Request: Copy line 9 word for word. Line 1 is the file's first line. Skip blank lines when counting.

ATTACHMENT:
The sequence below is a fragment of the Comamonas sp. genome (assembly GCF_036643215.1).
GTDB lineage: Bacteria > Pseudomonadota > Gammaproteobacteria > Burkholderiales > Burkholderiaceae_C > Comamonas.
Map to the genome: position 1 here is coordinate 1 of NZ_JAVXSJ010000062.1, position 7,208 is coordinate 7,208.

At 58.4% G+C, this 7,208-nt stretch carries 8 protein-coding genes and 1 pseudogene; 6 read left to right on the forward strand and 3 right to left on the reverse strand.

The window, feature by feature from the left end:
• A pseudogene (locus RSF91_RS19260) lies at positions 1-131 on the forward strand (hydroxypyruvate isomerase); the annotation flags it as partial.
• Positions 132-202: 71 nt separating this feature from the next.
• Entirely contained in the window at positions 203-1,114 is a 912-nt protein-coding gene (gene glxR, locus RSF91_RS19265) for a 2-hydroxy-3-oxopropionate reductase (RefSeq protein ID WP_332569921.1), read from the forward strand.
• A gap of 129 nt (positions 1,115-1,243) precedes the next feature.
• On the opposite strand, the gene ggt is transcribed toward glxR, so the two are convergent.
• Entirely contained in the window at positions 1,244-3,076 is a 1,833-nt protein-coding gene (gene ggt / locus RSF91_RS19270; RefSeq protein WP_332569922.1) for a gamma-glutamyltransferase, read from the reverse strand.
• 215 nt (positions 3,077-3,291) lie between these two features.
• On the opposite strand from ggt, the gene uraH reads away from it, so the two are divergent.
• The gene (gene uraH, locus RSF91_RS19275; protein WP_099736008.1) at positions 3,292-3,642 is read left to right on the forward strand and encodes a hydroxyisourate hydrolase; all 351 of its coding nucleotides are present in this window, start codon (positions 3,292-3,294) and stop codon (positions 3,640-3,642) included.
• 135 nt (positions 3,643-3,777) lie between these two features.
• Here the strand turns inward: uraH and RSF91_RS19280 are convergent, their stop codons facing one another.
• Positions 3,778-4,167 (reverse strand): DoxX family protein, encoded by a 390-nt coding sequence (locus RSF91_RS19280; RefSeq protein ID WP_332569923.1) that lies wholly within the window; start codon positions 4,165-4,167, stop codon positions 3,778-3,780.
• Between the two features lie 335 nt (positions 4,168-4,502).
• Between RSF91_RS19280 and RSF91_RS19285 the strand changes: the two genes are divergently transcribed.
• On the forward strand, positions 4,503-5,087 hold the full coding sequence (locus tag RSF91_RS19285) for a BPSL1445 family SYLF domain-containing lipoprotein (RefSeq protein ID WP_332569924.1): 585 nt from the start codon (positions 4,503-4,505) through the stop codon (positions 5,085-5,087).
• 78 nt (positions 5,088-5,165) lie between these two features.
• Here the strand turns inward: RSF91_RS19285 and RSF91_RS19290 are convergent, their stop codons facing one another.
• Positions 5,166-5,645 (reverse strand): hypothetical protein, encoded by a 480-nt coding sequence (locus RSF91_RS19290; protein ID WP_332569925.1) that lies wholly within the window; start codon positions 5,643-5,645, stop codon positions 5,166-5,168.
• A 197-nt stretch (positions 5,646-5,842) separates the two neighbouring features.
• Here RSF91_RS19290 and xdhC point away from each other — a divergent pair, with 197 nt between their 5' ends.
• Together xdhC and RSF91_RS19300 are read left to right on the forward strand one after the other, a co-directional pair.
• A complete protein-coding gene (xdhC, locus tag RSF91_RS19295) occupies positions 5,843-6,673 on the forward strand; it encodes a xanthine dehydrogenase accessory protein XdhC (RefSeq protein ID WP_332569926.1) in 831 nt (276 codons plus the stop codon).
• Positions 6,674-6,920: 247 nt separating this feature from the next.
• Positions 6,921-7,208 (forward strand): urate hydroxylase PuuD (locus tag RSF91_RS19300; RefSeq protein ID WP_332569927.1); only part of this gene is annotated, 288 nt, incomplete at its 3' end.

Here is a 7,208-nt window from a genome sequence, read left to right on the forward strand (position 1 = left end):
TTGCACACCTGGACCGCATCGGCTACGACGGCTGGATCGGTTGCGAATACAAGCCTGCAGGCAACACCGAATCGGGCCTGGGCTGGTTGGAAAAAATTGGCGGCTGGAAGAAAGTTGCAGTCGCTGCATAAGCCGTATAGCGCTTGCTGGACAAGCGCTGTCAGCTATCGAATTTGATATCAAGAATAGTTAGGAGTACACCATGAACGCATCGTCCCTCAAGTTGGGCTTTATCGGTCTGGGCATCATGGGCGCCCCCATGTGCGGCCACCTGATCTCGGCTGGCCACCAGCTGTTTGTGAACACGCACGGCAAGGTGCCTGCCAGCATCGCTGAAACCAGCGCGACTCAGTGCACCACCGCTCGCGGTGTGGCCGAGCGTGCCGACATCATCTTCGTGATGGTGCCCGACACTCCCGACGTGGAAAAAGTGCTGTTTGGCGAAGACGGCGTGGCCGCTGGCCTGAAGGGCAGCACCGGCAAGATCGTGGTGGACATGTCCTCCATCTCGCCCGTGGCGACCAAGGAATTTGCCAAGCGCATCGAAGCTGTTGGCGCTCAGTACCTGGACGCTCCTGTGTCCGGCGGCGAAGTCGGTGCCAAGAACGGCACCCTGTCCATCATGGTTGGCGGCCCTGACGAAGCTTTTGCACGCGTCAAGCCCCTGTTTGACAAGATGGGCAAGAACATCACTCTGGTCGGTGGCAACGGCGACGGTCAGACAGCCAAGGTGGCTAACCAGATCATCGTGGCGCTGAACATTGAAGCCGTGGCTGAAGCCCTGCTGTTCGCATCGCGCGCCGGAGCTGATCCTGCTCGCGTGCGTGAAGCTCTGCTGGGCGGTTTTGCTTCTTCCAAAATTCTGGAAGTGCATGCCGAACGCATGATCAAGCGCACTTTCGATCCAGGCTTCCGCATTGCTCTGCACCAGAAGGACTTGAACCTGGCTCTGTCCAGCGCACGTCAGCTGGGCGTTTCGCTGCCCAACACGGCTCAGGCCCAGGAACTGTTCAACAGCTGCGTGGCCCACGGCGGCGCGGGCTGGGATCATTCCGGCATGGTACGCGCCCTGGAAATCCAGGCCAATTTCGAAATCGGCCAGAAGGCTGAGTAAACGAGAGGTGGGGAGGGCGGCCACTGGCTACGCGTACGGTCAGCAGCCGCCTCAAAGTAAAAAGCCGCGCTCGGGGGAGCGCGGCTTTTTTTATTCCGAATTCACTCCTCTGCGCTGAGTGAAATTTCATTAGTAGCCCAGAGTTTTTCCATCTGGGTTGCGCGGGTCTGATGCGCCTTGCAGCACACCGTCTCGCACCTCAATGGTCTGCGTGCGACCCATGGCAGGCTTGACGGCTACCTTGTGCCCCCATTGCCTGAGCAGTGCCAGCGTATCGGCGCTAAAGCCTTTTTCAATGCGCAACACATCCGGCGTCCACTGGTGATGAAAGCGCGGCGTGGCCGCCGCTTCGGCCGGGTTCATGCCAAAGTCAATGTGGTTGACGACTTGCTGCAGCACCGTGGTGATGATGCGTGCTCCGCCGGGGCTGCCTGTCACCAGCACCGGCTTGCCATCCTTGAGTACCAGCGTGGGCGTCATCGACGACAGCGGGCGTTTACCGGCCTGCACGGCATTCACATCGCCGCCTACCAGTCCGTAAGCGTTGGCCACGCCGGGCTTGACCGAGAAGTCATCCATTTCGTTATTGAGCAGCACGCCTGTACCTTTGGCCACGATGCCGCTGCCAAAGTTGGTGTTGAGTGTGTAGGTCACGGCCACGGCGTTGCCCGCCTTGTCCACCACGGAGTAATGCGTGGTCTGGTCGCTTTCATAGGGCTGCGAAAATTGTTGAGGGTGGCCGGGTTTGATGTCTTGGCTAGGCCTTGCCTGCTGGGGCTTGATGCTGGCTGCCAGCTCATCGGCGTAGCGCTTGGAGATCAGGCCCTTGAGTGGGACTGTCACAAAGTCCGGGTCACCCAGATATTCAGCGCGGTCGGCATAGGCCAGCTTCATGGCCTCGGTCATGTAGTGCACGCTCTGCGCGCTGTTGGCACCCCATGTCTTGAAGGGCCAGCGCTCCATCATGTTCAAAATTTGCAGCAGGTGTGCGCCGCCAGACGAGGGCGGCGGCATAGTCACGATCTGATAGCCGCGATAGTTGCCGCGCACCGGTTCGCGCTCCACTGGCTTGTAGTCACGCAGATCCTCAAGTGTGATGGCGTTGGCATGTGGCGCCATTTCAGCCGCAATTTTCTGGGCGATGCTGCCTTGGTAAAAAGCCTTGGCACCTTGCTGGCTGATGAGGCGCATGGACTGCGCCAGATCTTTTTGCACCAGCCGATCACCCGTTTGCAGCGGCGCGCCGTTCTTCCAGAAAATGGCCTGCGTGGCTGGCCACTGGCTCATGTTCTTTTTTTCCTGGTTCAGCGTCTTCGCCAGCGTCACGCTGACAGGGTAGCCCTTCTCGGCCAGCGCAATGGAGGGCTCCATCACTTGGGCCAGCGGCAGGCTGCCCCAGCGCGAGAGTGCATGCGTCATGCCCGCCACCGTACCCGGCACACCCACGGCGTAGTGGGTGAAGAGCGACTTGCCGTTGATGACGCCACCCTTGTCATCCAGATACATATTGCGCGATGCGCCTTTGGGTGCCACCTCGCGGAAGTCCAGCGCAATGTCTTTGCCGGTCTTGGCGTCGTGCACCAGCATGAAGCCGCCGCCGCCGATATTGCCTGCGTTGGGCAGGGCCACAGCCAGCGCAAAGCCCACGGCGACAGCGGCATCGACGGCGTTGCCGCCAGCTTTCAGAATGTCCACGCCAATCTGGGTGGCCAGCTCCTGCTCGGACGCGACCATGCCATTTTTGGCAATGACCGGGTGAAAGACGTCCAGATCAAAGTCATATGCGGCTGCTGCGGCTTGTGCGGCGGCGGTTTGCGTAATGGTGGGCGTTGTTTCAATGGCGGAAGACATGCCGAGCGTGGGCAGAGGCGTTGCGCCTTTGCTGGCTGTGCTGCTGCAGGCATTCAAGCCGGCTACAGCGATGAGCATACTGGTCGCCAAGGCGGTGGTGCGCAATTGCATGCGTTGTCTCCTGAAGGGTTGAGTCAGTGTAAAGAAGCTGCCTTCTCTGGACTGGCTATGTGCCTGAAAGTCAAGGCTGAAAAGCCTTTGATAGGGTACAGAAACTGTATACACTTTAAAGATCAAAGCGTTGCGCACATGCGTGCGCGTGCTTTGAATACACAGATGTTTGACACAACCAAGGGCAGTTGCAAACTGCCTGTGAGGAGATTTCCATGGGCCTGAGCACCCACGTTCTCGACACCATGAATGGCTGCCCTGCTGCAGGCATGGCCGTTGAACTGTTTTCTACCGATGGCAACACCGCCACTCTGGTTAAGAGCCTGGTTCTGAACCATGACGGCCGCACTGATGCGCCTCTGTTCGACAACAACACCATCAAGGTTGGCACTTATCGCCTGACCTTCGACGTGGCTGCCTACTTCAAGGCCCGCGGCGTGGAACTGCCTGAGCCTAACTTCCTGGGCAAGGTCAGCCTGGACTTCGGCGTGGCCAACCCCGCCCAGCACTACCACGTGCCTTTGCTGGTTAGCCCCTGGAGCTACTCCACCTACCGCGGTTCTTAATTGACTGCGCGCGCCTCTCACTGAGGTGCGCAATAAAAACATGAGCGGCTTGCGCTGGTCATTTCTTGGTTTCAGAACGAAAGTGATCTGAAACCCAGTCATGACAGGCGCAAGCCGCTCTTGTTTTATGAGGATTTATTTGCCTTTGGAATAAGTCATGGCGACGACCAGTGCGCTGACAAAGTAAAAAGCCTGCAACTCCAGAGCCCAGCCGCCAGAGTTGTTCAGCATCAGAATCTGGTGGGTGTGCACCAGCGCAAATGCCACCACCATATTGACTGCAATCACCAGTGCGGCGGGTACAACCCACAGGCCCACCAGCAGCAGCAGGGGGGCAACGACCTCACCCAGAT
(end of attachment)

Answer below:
• A gap of 129 nt (positions 1,115-1,243) precedes the next feature.